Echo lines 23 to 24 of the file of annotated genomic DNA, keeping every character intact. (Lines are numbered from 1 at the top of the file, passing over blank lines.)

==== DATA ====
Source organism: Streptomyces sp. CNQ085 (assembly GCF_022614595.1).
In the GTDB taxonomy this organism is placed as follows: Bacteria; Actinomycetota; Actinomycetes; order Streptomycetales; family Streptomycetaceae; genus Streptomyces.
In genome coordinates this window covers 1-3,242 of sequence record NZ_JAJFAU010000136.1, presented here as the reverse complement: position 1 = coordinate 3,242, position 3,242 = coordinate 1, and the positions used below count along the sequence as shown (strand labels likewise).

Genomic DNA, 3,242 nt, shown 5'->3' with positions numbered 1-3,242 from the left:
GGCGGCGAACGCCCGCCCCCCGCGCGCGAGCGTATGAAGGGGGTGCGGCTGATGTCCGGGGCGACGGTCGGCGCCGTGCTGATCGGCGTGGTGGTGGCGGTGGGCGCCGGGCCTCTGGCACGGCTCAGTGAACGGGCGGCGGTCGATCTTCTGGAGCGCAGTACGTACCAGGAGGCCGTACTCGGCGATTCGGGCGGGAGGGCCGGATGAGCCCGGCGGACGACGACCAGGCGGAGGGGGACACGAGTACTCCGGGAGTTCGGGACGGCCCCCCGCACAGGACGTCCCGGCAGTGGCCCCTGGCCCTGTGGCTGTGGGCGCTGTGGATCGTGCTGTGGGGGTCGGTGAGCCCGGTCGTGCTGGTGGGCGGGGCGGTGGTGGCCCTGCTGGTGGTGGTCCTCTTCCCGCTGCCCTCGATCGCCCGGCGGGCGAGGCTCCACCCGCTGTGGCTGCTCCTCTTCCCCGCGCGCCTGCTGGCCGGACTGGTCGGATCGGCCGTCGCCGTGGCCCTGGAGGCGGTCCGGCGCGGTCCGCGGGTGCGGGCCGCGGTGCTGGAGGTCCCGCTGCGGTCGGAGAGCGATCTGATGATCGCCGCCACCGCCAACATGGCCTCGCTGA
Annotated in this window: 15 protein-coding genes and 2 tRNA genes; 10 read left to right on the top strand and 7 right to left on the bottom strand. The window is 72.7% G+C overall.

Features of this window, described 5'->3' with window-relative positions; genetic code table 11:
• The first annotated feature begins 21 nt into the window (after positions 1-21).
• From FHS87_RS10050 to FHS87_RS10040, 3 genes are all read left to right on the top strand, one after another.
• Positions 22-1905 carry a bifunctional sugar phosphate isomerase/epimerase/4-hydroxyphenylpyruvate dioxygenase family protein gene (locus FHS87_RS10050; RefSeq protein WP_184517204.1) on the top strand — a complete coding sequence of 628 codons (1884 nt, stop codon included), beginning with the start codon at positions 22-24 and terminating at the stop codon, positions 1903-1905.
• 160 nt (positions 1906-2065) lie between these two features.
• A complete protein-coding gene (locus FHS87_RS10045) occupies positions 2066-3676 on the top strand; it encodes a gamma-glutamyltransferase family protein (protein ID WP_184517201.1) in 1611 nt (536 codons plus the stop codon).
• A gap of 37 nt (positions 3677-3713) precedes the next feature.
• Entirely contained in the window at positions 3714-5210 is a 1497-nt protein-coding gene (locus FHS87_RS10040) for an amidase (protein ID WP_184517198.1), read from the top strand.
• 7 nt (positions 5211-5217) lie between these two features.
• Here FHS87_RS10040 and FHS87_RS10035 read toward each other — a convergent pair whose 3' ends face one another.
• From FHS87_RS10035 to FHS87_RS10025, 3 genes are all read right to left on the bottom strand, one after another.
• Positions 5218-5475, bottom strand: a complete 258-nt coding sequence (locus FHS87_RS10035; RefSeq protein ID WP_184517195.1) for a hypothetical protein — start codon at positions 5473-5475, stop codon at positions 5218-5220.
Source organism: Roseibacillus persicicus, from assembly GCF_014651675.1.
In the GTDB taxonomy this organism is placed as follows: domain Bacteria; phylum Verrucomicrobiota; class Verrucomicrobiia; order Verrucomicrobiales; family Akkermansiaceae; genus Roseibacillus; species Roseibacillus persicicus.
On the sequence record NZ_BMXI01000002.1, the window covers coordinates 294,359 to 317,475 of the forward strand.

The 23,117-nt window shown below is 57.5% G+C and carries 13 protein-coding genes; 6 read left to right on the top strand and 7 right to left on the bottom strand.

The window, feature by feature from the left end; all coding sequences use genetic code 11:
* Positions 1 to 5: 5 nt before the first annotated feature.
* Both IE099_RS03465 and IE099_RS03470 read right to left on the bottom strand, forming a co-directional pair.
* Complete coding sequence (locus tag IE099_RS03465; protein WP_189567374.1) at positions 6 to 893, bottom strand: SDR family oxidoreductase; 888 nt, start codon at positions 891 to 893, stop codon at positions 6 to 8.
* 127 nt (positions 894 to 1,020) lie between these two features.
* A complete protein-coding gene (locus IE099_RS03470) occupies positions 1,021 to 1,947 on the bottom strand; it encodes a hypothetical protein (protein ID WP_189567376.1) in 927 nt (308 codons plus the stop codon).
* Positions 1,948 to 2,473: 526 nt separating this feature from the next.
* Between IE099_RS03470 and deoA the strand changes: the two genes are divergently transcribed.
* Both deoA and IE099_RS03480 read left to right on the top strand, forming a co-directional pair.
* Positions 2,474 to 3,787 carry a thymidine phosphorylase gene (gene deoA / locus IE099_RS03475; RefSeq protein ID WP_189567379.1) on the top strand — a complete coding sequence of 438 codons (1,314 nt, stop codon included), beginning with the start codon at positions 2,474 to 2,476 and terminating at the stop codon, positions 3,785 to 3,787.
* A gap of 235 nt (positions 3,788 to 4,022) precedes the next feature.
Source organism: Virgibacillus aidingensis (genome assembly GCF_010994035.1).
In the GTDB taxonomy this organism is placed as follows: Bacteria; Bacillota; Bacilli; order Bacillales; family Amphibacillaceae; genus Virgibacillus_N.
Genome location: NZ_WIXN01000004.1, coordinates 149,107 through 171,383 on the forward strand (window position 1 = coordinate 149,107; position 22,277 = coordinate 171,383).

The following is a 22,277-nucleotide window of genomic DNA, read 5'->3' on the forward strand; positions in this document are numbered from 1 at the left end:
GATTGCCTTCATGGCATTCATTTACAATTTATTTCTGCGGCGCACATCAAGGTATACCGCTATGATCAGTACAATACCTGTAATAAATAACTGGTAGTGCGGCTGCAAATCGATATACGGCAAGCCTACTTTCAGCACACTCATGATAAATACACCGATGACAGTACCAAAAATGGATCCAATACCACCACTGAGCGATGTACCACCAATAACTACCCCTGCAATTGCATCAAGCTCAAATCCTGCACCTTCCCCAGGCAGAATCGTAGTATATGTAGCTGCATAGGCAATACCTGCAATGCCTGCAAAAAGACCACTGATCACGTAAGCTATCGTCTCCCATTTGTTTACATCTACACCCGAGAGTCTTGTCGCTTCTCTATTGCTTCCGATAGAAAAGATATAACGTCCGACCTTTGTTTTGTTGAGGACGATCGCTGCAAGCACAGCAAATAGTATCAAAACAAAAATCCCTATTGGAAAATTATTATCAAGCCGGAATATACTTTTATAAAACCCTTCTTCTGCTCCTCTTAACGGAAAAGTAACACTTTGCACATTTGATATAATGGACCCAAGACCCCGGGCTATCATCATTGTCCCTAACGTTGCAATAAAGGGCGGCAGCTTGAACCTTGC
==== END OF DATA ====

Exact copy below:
The window, feature by feature from the left end; all coding sequences use genetic code 11:
* Positions 1 to 5: 5 nt before the first annotated feature.